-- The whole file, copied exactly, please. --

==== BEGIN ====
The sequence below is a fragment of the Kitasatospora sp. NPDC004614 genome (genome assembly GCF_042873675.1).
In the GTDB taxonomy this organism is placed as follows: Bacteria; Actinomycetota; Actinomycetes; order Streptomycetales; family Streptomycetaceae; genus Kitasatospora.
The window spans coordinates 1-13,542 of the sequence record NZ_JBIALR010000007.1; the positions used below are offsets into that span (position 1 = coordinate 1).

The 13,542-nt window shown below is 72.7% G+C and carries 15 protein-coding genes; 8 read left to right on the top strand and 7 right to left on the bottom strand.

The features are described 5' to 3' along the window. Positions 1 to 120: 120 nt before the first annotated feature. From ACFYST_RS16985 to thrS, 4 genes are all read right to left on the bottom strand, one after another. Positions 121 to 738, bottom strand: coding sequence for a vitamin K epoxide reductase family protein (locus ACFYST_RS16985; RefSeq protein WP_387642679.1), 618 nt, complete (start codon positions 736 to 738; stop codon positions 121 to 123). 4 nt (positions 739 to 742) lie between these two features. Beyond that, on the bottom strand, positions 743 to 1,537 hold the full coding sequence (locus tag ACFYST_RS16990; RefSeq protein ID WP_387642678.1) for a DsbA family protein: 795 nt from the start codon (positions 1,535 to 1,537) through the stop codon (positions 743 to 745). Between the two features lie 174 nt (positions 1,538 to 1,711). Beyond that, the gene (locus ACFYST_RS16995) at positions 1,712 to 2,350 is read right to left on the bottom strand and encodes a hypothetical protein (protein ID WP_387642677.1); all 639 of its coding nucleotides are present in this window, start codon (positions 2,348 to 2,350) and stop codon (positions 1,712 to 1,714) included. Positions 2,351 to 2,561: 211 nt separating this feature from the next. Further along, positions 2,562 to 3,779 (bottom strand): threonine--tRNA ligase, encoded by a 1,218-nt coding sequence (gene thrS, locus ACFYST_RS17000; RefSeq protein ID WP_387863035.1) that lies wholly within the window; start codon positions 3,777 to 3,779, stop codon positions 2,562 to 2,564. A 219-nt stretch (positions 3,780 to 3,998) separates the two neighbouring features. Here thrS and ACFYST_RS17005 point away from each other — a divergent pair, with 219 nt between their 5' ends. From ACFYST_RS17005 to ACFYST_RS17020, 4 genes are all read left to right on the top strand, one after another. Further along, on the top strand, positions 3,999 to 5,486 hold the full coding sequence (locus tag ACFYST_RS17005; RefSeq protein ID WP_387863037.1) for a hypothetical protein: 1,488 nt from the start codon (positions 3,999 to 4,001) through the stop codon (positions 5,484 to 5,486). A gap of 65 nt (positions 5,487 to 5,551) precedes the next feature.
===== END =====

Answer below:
The sequence below is a fragment of the Kitasatospora sp. NPDC004614 genome (genome assembly GCF_042873675.1).
In the GTDB taxonomy this organism is placed as follows: Bacteria; Actinomycetota; Actinomycetes; order Streptomycetales; family Streptomycetaceae; genus Kitasatospora.
The window spans coordinates 1-13,542 of the sequence record NZ_JBIALR010000007.1; the positions used below are offsets into that span (position 1 = coordinate 1).

The 13,542-nt window shown below is 72.7% G+C and carries 15 protein-coding genes; 8 read left to right on the top strand and 7 right to left on the bottom strand.

The features are described 5' to 3' along the window. Positions 1 to 120: 120 nt before the first annotated feature. From ACFYST_RS16985 to thrS, 4 genes are all read right to left on the bottom strand, one after another. Positions 121 to 738, bottom strand: coding sequence for a vitamin K epoxide reductase family protein (locus ACFYST_RS16985; RefSeq protein WP_387642679.1), 618 nt, complete (start codon positions 736 to 738; stop codon positions 121 to 123). 4 nt (positions 739 to 742) lie between these two features. Beyond that, on the bottom strand, positions 743 to 1,537 hold the full coding sequence (locus tag ACFYST_RS16990; RefSeq protein ID WP_387642678.1) for a DsbA family protein: 795 nt from the start codon (positions 1,535 to 1,537) through the stop codon (positions 743 to 745). Between the two features lie 174 nt (positions 1,538 to 1,711). Beyond that, the gene (locus ACFYST_RS16995) at positions 1,712 to 2,350 is read right to left on the bottom strand and encodes a hypothetical protein (protein ID WP_387642677.1); all 639 of its coding nucleotides are present in this window, start codon (positions 2,348 to 2,350) and stop codon (positions 1,712 to 1,714) included. Positions 2,351 to 2,561: 211 nt separating this feature from the next. Further along, positions 2,562 to 3,779 (bottom strand): threonine--tRNA ligase, encoded by a 1,218-nt coding sequence (gene thrS, locus ACFYST_RS17000; RefSeq protein ID WP_387863035.1) that lies wholly within the window; start codon positions 3,777 to 3,779, stop codon positions 2,562 to 2,564. A 219-nt stretch (positions 3,780 to 3,998) separates the two neighbouring features. Here thrS and ACFYST_RS17005 point away from each other — a divergent pair, with 219 nt between their 5' ends. From ACFYST_RS17005 to ACFYST_RS17020, 4 genes are all read left to right on the top strand, one after another. Further along, on the top strand, positions 3,999 to 5,486 hold the full coding sequence (locus tag ACFYST_RS17005; RefSeq protein ID WP_387863037.1) for a hypothetical protein: 1,488 nt from the start codon (positions 3,999 to 4,001) through the stop codon (positions 5,484 to 5,486). A gap of 65 nt (positions 5,487 to 5,551) precedes the next feature.